Jurors Cite Weaknesses in Murder Case

By Ruben Castaneda
Washington Post Staff Writer
Saturday, April 5, 2008

In a Prince George's County courtroom Thursday evening, the court clerk recited each of the charges against Joseph L. Caulfield, accused of killing a convenience store clerk in Fort Washington last year.

It took a full minute for the jury foreman to utter "not guilty" for each charged offense, 13 in all, including first-degree murder.

On one side of the spectators' gallery, the brother of the victim looked down at his shoes, his expression stony. Twenty feet to his left, Caulfield's mother and sister sat together, their faces betraying no emotion.

Caulfield wept openly as the "not guilty" verdicts piled up.

He was acquitted in the highly publicized Jan. 27, 2007, killing of Seong Hoon No, 32, who was fatally shot during a robbery by two gunmen at Fort Washington Liquors. No worked at the family-owned store with his brother, Seong Yoel No, 34, who was wounded in the attack.

"I can't believe what happened," No said after the verdict. "It's difficult. It's never over for us."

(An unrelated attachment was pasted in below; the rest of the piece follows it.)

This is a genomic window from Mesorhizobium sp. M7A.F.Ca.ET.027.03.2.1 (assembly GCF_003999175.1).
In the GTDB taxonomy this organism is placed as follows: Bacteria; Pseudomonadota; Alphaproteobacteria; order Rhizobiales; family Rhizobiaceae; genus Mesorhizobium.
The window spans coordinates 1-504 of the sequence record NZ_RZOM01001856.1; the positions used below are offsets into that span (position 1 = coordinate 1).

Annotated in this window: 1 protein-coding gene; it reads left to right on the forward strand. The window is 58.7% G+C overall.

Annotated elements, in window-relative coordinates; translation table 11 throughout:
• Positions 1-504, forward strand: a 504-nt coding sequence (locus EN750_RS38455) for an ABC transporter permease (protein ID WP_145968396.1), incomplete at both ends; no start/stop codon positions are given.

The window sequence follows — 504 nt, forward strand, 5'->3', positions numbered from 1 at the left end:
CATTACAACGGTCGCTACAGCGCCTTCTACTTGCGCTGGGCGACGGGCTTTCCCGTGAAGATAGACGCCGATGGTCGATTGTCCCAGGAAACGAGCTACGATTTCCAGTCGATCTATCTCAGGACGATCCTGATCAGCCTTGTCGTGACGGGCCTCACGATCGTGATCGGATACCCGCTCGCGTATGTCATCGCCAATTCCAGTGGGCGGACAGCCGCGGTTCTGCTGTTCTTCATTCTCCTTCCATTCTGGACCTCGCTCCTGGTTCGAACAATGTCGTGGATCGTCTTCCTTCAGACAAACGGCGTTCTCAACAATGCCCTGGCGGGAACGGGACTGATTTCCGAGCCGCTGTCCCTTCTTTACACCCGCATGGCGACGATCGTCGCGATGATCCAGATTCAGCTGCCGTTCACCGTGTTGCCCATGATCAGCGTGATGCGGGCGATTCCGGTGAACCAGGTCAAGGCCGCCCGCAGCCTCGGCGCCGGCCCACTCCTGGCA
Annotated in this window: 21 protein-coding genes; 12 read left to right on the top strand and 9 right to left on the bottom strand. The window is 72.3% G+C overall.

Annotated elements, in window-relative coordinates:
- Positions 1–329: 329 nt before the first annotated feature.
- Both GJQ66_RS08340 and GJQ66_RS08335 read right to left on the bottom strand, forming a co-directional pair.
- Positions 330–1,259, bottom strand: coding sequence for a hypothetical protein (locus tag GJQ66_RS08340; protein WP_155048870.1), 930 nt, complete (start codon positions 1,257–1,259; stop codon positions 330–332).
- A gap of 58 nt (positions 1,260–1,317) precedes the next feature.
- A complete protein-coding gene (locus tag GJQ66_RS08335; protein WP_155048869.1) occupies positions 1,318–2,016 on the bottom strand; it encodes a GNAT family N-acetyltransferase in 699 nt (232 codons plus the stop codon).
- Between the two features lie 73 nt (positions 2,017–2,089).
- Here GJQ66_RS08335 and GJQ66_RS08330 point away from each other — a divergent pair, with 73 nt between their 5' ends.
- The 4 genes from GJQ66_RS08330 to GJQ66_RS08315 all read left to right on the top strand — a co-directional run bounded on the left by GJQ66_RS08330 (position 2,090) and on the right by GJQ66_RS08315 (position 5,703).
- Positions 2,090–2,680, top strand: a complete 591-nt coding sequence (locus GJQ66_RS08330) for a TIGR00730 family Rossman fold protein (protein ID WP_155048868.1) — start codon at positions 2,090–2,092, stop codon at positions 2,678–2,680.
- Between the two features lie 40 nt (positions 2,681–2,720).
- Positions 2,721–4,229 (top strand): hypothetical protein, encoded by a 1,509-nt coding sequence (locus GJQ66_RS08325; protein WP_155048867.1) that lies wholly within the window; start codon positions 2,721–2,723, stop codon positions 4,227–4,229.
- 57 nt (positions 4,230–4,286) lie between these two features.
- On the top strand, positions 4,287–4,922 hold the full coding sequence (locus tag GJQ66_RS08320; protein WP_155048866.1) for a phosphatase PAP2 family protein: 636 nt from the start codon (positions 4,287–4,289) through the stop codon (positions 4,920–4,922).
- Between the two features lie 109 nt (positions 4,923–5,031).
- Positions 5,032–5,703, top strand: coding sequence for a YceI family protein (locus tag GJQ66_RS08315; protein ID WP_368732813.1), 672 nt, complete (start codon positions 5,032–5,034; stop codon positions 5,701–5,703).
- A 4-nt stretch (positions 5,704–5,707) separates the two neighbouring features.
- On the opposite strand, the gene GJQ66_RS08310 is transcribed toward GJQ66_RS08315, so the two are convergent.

Two jurors said the state's case was weak.

"Nothing linked [Caulfield] to the crime," said one juror, a 43-year-old woman who declined to provide her name, saying she wanted to guard her privacy.

Another juror said cellphone records introduced by the defense raised doubts. The records showed that right before, during and right after the attack, four calls were made on the phone Caulfield used. Cellphone records suggested that the person with the phone was not in Fort Washington, defense attorneys said.

The records raised questions as to whether Caulfield was at the scene of the crime, said the juror, a 32-year-old man who also declined to provide his name.

The jurors also noted that state witnesses testified that the taller of the two attackers was about 5 feet 11 inches tall. Caulfield is 6 feet 4 inches tall.

State's Attorney Glenn F. Ivey's spokesman, Ramon Korionoff, said in an e-mail that the jury apparently did not believe the testimony of the state's key witness, Caulfield's father, who testified that he had identified his son from a store security videotape.

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